Have you ever considered building a granny flat?
With Perth experiencing rising rents and tight vacancy rates, now could be the right time. We delve into everything you need to know.
Perth granny flats
A granny flat (the official name is ‘ancillary dwelling’) is a small, self-contained home built on the same lot as another single house. We tend to imagine granny flats as a separate building at the bottom of the garden, but they can be attached to the main house or integrated within the main house too.
Prior to 2013, WA planning regulations only allowed a direct family member of the main house to live in a granny flat, but now they can be lived in by anyone, including tenants.
Do granny flats add value?
Not only could a granny flat boost the value of your property, but it could also be a new source of income.
Rents rose dramatically across Perth in the 2020/21 financial year, and rental vacancy rates are at their lowest in almost a decade. With such high demand for affordable housing, homeowners across the city could earn rental income from a granny flat on their property.
According to a 2019 CoreLogic / Archistar report, a granny flat could increase home values by 30% and add around 27% to rental income.
Building a granny flat in Perth
The planning regulations that apply to granny flats differ from one local council to the next, including minimum lot size, maximum floor area and parking requirements. State planning policy allows for a maximum ancillary dwelling floor space of 70 square metres but check with your local council for the rules in your area. Only one granny flat can be built per lot, and you’ll also need approval from the Water Corporation.
There are many companies that specialise in building granny flats, but it’s also perfectly legal for any registered builder or owner-builder to construct a granny flat. They can be custom designed and built, or there are kit or prefab granny flats available too. A granny flat must have received correct building and planning approval before it can be rented out.
Renting out your granny flat
Because a granny flat tends to rent for less than a typical apartment, they’re ideal for renters on a budget. It also means granny flats are especially appealing at times of rising rents and low rental vacancies like we’re experiencing in Perth now. Although there are no rules about the number of people allowed to live in a granny flat, because of their limited size they tend to suit singles, couples or small families.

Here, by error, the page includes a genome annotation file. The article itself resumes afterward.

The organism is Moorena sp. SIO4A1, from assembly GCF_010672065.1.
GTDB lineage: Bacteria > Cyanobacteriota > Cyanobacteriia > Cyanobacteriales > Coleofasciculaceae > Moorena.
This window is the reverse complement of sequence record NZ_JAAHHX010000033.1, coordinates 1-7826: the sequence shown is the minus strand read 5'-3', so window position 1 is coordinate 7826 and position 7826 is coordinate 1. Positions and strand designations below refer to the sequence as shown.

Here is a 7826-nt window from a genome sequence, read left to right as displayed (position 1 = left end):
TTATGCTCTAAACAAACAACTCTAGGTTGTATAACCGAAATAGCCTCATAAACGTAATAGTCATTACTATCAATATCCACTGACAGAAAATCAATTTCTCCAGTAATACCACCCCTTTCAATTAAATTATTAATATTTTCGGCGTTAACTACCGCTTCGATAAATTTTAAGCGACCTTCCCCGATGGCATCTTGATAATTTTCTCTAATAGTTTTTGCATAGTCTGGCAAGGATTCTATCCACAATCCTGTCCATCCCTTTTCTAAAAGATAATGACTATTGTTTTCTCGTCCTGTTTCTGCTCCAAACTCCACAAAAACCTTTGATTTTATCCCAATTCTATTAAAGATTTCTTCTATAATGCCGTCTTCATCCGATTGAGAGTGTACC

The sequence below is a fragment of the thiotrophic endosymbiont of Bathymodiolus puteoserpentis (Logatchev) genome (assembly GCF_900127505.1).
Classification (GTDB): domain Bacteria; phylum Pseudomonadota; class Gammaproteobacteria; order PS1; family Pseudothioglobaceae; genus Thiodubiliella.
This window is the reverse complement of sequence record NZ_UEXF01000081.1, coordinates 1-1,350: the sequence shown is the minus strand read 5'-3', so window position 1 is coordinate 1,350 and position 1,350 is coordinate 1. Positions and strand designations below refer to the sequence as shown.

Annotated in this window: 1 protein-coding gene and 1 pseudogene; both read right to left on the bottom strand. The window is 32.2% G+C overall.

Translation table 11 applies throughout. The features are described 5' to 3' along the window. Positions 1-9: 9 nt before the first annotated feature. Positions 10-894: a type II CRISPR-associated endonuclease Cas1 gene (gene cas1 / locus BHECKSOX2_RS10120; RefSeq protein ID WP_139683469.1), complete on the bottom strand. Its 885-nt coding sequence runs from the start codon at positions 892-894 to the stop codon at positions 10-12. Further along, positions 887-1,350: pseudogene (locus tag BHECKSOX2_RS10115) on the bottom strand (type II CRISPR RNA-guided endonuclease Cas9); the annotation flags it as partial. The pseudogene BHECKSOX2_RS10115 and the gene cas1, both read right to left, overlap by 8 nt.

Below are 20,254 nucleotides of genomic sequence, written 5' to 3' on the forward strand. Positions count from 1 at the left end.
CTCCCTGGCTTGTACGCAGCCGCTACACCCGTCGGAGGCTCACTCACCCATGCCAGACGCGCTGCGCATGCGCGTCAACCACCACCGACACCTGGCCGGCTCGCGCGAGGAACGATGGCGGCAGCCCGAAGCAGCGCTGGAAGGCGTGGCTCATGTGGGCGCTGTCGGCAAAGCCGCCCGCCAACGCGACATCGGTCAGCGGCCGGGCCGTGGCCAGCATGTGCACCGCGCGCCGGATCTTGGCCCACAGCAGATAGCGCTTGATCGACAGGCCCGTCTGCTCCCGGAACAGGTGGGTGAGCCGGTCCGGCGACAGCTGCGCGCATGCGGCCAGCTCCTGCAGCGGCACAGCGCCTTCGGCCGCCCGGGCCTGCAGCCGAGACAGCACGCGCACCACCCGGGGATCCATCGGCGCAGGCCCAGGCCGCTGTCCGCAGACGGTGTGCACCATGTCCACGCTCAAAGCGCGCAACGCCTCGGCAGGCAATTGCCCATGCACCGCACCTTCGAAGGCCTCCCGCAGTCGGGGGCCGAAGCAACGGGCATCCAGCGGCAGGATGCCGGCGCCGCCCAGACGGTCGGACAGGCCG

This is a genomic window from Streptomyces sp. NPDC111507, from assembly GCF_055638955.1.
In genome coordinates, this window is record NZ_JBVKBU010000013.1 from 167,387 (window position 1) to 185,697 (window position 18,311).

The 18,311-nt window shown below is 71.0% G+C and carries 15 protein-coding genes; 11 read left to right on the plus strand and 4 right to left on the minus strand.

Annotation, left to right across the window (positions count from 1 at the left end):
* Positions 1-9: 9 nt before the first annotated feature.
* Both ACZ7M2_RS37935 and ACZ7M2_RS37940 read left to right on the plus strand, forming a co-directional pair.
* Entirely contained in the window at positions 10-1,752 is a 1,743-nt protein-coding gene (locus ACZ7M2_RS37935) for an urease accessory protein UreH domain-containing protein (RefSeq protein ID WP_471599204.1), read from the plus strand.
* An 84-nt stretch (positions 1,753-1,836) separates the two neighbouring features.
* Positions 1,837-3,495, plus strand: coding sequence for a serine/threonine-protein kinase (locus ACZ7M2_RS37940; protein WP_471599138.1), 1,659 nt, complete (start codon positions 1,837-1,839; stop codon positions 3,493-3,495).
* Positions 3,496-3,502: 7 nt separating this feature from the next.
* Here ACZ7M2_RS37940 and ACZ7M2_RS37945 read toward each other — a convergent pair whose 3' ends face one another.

A person renting a granny flat in Perth could either be a tenant under the Residential Tenancies Act or a lodger, which means common law would apply. A tenant is more likely to have the right of exclusive possession of the granny flat.
Regardless of whether the renter is a tenant or a lodger, renting out a granny flat differs from traditional renting arrangements where the landlord and tenant live in two separate places. Both landlords and tenants need to think about the day-to-day practicalities of living on the same property and sharing some areas and facilities (such as driveways, paths, gardens, laundries and bins) with someone they don’t know. It’s important to be clear about which parts of the property will be for the exclusive use of the tenant, and what the arrangements are for sharing common facilities and spaces. Will the rent cover water and power, or will they be billed separately? And how will the buildings and contents be insured? Setting clear boundaries and expectations will lay the foundations for a successful granny flat tenancy.
Thinking about building or renting out your Perth granny flat? Get in touch with our specialist property managers for more expert advice.